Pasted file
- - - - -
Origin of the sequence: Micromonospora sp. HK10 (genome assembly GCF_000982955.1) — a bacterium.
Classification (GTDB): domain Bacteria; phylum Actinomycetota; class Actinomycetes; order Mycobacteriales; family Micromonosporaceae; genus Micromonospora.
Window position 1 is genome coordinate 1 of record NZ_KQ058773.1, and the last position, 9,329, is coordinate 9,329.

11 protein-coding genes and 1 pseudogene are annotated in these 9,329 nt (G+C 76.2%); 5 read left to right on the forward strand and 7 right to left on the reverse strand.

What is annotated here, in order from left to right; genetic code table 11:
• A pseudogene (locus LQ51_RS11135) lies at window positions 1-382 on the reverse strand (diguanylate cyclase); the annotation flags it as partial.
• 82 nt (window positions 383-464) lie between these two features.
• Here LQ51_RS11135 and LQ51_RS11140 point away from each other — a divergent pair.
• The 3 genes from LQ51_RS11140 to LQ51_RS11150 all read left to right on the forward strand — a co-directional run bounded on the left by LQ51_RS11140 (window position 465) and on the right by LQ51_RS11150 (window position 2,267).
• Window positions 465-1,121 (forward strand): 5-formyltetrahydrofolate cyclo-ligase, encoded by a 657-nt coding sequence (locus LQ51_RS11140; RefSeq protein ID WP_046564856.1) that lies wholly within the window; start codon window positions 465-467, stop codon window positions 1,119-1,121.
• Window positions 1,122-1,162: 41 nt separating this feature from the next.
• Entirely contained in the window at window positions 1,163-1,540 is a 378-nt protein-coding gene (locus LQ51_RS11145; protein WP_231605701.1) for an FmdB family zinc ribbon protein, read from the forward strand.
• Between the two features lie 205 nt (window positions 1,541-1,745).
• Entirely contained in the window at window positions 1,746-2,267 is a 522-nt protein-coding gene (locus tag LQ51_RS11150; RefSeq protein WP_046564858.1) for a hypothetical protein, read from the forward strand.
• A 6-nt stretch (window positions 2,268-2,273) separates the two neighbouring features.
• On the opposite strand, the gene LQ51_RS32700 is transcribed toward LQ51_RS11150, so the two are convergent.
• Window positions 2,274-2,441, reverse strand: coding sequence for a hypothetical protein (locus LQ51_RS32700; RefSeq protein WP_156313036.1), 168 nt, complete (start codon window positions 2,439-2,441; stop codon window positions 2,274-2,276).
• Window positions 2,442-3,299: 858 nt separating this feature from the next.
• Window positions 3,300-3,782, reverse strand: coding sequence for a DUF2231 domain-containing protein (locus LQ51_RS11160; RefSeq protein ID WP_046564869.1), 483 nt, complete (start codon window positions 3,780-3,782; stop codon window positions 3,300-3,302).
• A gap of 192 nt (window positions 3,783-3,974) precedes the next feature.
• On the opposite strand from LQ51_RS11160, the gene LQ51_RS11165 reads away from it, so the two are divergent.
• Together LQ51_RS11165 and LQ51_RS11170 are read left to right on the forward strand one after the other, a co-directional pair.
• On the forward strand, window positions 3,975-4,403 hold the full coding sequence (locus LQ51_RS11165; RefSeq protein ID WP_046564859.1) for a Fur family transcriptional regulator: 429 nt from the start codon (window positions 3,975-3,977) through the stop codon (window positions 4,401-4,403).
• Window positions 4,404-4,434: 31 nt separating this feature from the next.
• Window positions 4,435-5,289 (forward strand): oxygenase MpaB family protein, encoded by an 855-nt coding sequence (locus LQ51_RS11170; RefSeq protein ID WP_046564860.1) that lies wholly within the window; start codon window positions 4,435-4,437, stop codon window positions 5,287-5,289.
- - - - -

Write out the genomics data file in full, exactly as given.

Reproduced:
Origin of the sequence: Micromonospora sp. HK10 (genome assembly GCF_000982955.1) — a bacterium.
Classification (GTDB): domain Bacteria; phylum Actinomycetota; class Actinomycetes; order Mycobacteriales; family Micromonosporaceae; genus Micromonospora.
Window position 1 is genome coordinate 1 of record NZ_KQ058773.1, and the last position, 9,329, is coordinate 9,329.

11 protein-coding genes and 1 pseudogene are annotated in these 9,329 nt (G+C 76.2%); 5 read left to right on the forward strand and 7 right to left on the reverse strand.

What is annotated here, in order from left to right; genetic code table 11:
• A pseudogene (locus LQ51_RS11135) lies at window positions 1-382 on the reverse strand (diguanylate cyclase); the annotation flags it as partial.
• 82 nt (window positions 383-464) lie between these two features.
• Here LQ51_RS11135 and LQ51_RS11140 point away from each other — a divergent pair.
• The 3 genes from LQ51_RS11140 to LQ51_RS11150 all read left to right on the forward strand — a co-directional run bounded on the left by LQ51_RS11140 (window position 465) and on the right by LQ51_RS11150 (window position 2,267).
• Window positions 465-1,121 (forward strand): 5-formyltetrahydrofolate cyclo-ligase, encoded by a 657-nt coding sequence (locus LQ51_RS11140; RefSeq protein ID WP_046564856.1) that lies wholly within the window; start codon window positions 465-467, stop codon window positions 1,119-1,121.
• Window positions 1,122-1,162: 41 nt separating this feature from the next.
• Entirely contained in the window at window positions 1,163-1,540 is a 378-nt protein-coding gene (locus LQ51_RS11145; protein WP_231605701.1) for an FmdB family zinc ribbon protein, read from the forward strand.
• Between the two features lie 205 nt (window positions 1,541-1,745).
• Entirely contained in the window at window positions 1,746-2,267 is a 522-nt protein-coding gene (locus tag LQ51_RS11150; RefSeq protein WP_046564858.1) for a hypothetical protein, read from the forward strand.
• A 6-nt stretch (window positions 2,268-2,273) separates the two neighbouring features.
• On the opposite strand, the gene LQ51_RS32700 is transcribed toward LQ51_RS11150, so the two are convergent.
• Window positions 2,274-2,441, reverse strand: coding sequence for a hypothetical protein (locus LQ51_RS32700; RefSeq protein WP_156313036.1), 168 nt, complete (start codon window positions 2,439-2,441; stop codon window positions 2,274-2,276).
• Window positions 2,442-3,299: 858 nt separating this feature from the next.
• Window positions 3,300-3,782, reverse strand: coding sequence for a DUF2231 domain-containing protein (locus LQ51_RS11160; RefSeq protein ID WP_046564869.1), 483 nt, complete (start codon window positions 3,780-3,782; stop codon window positions 3,300-3,302).
• A gap of 192 nt (window positions 3,783-3,974) precedes the next feature.
• On the opposite strand from LQ51_RS11160, the gene LQ51_RS11165 reads away from it, so the two are divergent.
• Together LQ51_RS11165 and LQ51_RS11170 are read left to right on the forward strand one after the other, a co-directional pair.
• On the forward strand, window positions 3,975-4,403 hold the full coding sequence (locus LQ51_RS11165; RefSeq protein ID WP_046564859.1) for a Fur family transcriptional regulator: 429 nt from the start codon (window positions 3,975-3,977) through the stop codon (window positions 4,401-4,403).
• Window positions 4,404-4,434: 31 nt separating this feature from the next.
• Window positions 4,435-5,289 (forward strand): oxygenase MpaB family protein, encoded by an 855-nt coding sequence (locus LQ51_RS11170; RefSeq protein ID WP_046564860.1) that lies wholly within the window; start codon window positions 4,435-4,437, stop codon window positions 5,287-5,289.